I scrolled down my Instagram feed when I spotted it. It was an image of a jail cell on Rikers Island. Below was a caption that read, “Free studio apartment in a gated community with ocean views and vintage style rod-iron double doors. Excellent security and free laundry.”
“Animals.” “Menace.” “Blood-stained killing fields.” These are all terms President Donald Trump used in a one-week period to describe undocumented immigrants, alleged members of MS-13 and the purported harm they are causing our country. The White House doubled down on these assertions by releasing an official statement titled, “What You Need to Know About the Violent Animals of MS-13.”
Garry Powers stands on Alameda Street near the North Vignes Street overpass, across from a smoke shop and a Vietnamese restaurant. He’s on the edge of Chinatown and a couple of miles north of Boyle Heights, a neighborhood once rife with gangs.
Ninety-nine percent. The number sent an audible gasp throughout the City Council chamber. Chief of Detectives Dermot F. Shea had just read off the percentage of people of color on the NYPD’s controversial — and until now — largely secretive gang database.
I have worked since 1981 with teenagers who are homeless, runaways, addicted to drugs and alcohol, in the criminal justice system, former gang members and victims of abuse and neglect. I am now the director of Spectrum Youth and Family Services, the largest program in Vermont for this population.
I am 38 years old. I have been incarcerated almost 15 years now. I have a sentence of LWOP (life without parole) plus 25 to life for a first-degree murder with drive-by enhancement. I was raised in the Bay Area on the Oakland side of the water. My family was big. Dad’s side was Mexican, mom’s side was white.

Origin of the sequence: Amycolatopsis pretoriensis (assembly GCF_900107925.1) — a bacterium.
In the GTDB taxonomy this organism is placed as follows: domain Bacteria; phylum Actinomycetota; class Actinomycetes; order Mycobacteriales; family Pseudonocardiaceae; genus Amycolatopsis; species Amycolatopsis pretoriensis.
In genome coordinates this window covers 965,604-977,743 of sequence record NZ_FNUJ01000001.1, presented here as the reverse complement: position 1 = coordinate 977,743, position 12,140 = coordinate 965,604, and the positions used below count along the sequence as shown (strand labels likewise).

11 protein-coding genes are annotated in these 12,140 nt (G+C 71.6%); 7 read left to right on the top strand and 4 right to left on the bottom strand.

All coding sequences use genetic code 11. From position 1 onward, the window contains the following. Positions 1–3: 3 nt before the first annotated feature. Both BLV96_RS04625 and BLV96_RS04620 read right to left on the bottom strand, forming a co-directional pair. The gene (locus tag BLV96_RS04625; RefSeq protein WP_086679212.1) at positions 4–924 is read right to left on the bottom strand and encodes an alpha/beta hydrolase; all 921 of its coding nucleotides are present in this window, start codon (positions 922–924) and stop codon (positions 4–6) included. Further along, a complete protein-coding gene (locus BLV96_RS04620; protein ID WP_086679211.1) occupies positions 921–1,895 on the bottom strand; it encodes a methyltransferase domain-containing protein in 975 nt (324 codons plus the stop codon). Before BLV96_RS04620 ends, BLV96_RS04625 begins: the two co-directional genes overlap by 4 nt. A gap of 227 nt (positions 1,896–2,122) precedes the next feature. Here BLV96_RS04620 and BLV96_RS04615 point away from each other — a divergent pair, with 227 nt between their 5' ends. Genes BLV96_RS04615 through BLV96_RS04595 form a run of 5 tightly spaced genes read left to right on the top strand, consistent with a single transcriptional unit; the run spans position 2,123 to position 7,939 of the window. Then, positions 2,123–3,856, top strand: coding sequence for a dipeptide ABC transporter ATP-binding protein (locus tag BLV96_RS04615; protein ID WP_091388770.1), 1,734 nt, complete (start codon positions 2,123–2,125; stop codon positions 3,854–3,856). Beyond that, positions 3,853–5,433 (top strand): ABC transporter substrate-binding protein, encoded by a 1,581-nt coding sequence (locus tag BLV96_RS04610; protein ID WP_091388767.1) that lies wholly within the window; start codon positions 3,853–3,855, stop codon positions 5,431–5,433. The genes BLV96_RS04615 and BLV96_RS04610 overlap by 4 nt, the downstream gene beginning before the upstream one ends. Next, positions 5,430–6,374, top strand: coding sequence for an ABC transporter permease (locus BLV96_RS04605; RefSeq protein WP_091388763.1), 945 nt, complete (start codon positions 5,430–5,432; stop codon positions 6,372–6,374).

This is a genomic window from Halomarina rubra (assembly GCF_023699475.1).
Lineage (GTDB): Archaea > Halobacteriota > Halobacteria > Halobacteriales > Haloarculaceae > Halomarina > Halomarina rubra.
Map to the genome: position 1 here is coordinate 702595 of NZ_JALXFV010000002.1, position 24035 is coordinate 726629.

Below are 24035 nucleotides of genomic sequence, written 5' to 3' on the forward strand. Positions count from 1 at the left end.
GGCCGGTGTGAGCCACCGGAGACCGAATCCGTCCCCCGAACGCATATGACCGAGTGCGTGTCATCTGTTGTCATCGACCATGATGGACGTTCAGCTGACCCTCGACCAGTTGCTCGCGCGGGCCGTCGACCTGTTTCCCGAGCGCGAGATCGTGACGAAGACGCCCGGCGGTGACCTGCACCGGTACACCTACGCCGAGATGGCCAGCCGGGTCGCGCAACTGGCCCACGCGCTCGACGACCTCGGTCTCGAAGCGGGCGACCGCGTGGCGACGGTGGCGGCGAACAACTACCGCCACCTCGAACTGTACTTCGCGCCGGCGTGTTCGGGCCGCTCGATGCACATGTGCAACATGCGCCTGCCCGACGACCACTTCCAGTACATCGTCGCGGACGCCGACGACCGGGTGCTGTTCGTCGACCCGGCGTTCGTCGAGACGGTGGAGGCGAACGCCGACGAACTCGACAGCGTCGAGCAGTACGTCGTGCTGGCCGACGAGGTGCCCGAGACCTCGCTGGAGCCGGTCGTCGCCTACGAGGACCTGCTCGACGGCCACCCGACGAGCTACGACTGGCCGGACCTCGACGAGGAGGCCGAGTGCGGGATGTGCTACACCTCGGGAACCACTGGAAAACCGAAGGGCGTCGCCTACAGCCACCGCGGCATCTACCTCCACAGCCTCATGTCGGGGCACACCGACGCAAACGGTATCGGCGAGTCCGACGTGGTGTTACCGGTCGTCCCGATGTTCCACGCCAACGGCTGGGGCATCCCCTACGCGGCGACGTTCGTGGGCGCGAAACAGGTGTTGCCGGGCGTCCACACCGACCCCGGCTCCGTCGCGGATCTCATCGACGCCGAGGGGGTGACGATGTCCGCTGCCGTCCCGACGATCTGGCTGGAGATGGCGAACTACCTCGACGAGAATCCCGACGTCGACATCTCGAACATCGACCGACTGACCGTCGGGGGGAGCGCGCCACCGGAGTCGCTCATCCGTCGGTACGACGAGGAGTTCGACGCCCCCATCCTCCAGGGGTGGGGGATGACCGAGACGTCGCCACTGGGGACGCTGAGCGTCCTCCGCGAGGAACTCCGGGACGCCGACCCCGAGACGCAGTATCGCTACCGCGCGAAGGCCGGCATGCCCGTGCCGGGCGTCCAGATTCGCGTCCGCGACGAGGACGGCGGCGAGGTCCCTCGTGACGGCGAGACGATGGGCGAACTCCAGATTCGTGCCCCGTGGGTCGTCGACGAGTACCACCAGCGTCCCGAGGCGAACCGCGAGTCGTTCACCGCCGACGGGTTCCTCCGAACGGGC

Humans of Restorative Justice (HORJ) stories highlight the incredible individuals working to build and restore strong relationships in their communities. They are written and edited by David Levine based on interviews with real-world practitioners. This one is with Keyonn of New York, New York.
“Everyday Desistance: The Transition to Adulthood Among Formerly Incarcerated Youth” sheds a critical light on the winding journeys into adulthood of 25 formerly incarcerated young adults ages 18 to 24 in Los Angeles County.
Since local violence peaked in the 1990s, the Compton neighborhood has battled gang culture and worked to lower its high crime rates. For 30 years one after-school program has found success keeping kids off the streets by putting them on horses.
Just as lightning flashes and dances across the sky, so too, does this life I live. In a world away, a jungle so thick that everything touches you, a war not of my making, took my father and sister in a cloud of thundering smoke.